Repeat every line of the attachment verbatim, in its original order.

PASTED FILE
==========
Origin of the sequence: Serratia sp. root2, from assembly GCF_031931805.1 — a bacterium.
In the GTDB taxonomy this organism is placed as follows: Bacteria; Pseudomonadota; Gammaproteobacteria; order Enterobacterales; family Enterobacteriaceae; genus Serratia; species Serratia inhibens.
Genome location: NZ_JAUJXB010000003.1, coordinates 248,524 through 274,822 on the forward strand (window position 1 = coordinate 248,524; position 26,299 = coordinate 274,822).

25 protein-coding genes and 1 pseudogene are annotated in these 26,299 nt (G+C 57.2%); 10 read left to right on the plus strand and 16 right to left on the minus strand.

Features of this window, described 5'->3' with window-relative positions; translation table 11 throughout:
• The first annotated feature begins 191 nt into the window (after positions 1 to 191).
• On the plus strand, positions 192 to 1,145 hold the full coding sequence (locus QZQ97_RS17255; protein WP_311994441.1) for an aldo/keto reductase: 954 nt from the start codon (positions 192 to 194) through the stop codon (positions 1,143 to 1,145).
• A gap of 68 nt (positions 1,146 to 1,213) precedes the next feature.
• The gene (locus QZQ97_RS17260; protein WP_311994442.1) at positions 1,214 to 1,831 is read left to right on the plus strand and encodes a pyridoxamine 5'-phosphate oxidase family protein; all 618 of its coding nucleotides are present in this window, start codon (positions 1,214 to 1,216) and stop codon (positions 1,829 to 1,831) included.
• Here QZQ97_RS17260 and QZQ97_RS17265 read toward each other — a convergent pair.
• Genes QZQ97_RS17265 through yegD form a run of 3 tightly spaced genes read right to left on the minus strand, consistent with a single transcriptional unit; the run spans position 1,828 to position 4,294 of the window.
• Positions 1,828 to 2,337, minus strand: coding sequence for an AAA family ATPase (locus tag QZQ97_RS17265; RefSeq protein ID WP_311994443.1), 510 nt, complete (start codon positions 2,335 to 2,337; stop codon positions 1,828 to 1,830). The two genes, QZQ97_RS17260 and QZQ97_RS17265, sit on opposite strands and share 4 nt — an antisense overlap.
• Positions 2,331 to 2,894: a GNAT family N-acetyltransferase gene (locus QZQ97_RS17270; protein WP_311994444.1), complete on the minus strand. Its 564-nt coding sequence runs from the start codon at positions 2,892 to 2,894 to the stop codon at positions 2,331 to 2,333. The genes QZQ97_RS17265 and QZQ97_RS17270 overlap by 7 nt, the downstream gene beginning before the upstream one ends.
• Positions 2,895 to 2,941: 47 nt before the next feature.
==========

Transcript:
Origin of the sequence: Serratia sp. root2, from assembly GCF_031931805.1 — a bacterium.
In the GTDB taxonomy this organism is placed as follows: Bacteria; Pseudomonadota; Gammaproteobacteria; order Enterobacterales; family Enterobacteriaceae; genus Serratia; species Serratia inhibens.
Genome location: NZ_JAUJXB010000003.1, coordinates 248,524 through 274,822 on the forward strand (window position 1 = coordinate 248,524; position 26,299 = coordinate 274,822).

25 protein-coding genes and 1 pseudogene are annotated in these 26,299 nt (G+C 57.2%); 10 read left to right on the plus strand and 16 right to left on the minus strand.

Features of this window, described 5'->3' with window-relative positions; translation table 11 throughout:
• The first annotated feature begins 191 nt into the window (after positions 1 to 191).
• On the plus strand, positions 192 to 1,145 hold the full coding sequence (locus QZQ97_RS17255; protein WP_311994441.1) for an aldo/keto reductase: 954 nt from the start codon (positions 192 to 194) through the stop codon (positions 1,143 to 1,145).
• A gap of 68 nt (positions 1,146 to 1,213) precedes the next feature.
• The gene (locus QZQ97_RS17260; protein WP_311994442.1) at positions 1,214 to 1,831 is read left to right on the plus strand and encodes a pyridoxamine 5'-phosphate oxidase family protein; all 618 of its coding nucleotides are present in this window, start codon (positions 1,214 to 1,216) and stop codon (positions 1,829 to 1,831) included.
• Here QZQ97_RS17260 and QZQ97_RS17265 read toward each other — a convergent pair.
• Genes QZQ97_RS17265 through yegD form a run of 3 tightly spaced genes read right to left on the minus strand, consistent with a single transcriptional unit; the run spans position 1,828 to position 4,294 of the window.
• Positions 1,828 to 2,337, minus strand: coding sequence for an AAA family ATPase (locus tag QZQ97_RS17265; RefSeq protein ID WP_311994443.1), 510 nt, complete (start codon positions 2,335 to 2,337; stop codon positions 1,828 to 1,830). The two genes, QZQ97_RS17260 and QZQ97_RS17265, sit on opposite strands and share 4 nt — an antisense overlap.
• Positions 2,331 to 2,894: a GNAT family N-acetyltransferase gene (locus QZQ97_RS17270; protein WP_311994444.1), complete on the minus strand. Its 564-nt coding sequence runs from the start codon at positions 2,892 to 2,894 to the stop codon at positions 2,331 to 2,333. The genes QZQ97_RS17265 and QZQ97_RS17270 overlap by 7 nt, the downstream gene beginning before the upstream one ends.
• Positions 2,895 to 2,941: 47 nt before the next feature.